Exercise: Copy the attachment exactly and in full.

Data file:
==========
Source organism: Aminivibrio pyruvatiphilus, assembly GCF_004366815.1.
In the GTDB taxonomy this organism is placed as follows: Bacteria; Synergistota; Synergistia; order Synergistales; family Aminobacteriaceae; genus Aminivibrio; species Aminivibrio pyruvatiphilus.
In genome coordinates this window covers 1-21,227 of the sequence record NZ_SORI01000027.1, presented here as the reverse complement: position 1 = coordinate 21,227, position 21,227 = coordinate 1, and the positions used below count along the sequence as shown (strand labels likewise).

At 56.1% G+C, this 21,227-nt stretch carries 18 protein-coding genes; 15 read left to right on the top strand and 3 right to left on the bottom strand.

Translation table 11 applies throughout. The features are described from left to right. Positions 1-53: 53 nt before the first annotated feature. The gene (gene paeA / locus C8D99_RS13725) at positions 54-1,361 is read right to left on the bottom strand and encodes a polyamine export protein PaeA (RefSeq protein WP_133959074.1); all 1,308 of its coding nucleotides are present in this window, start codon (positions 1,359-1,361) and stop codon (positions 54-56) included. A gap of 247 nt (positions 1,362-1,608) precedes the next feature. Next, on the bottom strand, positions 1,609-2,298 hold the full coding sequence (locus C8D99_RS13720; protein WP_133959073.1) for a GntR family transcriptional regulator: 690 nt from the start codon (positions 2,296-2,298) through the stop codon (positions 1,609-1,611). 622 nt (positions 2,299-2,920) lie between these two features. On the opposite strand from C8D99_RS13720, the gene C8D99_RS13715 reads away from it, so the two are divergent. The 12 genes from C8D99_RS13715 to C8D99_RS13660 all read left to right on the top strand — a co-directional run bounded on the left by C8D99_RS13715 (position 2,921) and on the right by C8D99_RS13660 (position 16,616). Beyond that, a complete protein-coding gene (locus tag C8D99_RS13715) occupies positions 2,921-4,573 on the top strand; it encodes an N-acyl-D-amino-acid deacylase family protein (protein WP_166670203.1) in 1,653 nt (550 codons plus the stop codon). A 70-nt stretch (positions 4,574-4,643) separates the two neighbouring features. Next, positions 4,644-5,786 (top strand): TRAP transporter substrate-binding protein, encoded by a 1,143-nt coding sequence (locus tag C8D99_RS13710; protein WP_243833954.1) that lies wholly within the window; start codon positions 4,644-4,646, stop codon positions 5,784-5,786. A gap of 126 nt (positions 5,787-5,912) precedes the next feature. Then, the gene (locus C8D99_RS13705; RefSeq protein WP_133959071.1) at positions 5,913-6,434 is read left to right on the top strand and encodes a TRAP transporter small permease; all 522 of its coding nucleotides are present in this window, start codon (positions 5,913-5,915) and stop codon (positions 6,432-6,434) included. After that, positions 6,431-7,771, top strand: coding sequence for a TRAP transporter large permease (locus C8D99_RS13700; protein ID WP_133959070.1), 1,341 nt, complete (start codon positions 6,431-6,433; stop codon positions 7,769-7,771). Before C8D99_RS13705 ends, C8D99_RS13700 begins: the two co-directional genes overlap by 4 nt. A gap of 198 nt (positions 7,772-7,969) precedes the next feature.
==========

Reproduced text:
Source organism: Aminivibrio pyruvatiphilus, assembly GCF_004366815.1.
In the GTDB taxonomy this organism is placed as follows: Bacteria; Synergistota; Synergistia; order Synergistales; family Aminobacteriaceae; genus Aminivibrio; species Aminivibrio pyruvatiphilus.
In genome coordinates this window covers 1-21,227 of the sequence record NZ_SORI01000027.1, presented here as the reverse complement: position 1 = coordinate 21,227, position 21,227 = coordinate 1, and the positions used below count along the sequence as shown (strand labels likewise).

At 56.1% G+C, this 21,227-nt stretch carries 18 protein-coding genes; 15 read left to right on the top strand and 3 right to left on the bottom strand.

Translation table 11 applies throughout. The features are described from left to right. Positions 1-53: 53 nt before the first annotated feature. The gene (gene paeA / locus C8D99_RS13725) at positions 54-1,361 is read right to left on the bottom strand and encodes a polyamine export protein PaeA (RefSeq protein WP_133959074.1); all 1,308 of its coding nucleotides are present in this window, start codon (positions 1,359-1,361) and stop codon (positions 54-56) included. A gap of 247 nt (positions 1,362-1,608) precedes the next feature. Next, on the bottom strand, positions 1,609-2,298 hold the full coding sequence (locus C8D99_RS13720; protein WP_133959073.1) for a GntR family transcriptional regulator: 690 nt from the start codon (positions 2,296-2,298) through the stop codon (positions 1,609-1,611). 622 nt (positions 2,299-2,920) lie between these two features. On the opposite strand from C8D99_RS13720, the gene C8D99_RS13715 reads away from it, so the two are divergent. The 12 genes from C8D99_RS13715 to C8D99_RS13660 all read left to right on the top strand — a co-directional run bounded on the left by C8D99_RS13715 (position 2,921) and on the right by C8D99_RS13660 (position 16,616). Beyond that, a complete protein-coding gene (locus tag C8D99_RS13715) occupies positions 2,921-4,573 on the top strand; it encodes an N-acyl-D-amino-acid deacylase family protein (protein WP_166670203.1) in 1,653 nt (550 codons plus the stop codon). A 70-nt stretch (positions 4,574-4,643) separates the two neighbouring features. Next, positions 4,644-5,786 (top strand): TRAP transporter substrate-binding protein, encoded by a 1,143-nt coding sequence (locus tag C8D99_RS13710; protein WP_243833954.1) that lies wholly within the window; start codon positions 4,644-4,646, stop codon positions 5,784-5,786. A gap of 126 nt (positions 5,787-5,912) precedes the next feature. Then, the gene (locus C8D99_RS13705; RefSeq protein WP_133959071.1) at positions 5,913-6,434 is read left to right on the top strand and encodes a TRAP transporter small permease; all 522 of its coding nucleotides are present in this window, start codon (positions 5,913-5,915) and stop codon (positions 6,432-6,434) included. After that, positions 6,431-7,771, top strand: coding sequence for a TRAP transporter large permease (locus C8D99_RS13700; protein ID WP_133959070.1), 1,341 nt, complete (start codon positions 6,431-6,433; stop codon positions 7,769-7,771). Before C8D99_RS13705 ends, C8D99_RS13700 begins: the two co-directional genes overlap by 4 nt. A gap of 198 nt (positions 7,772-7,969) precedes the next feature.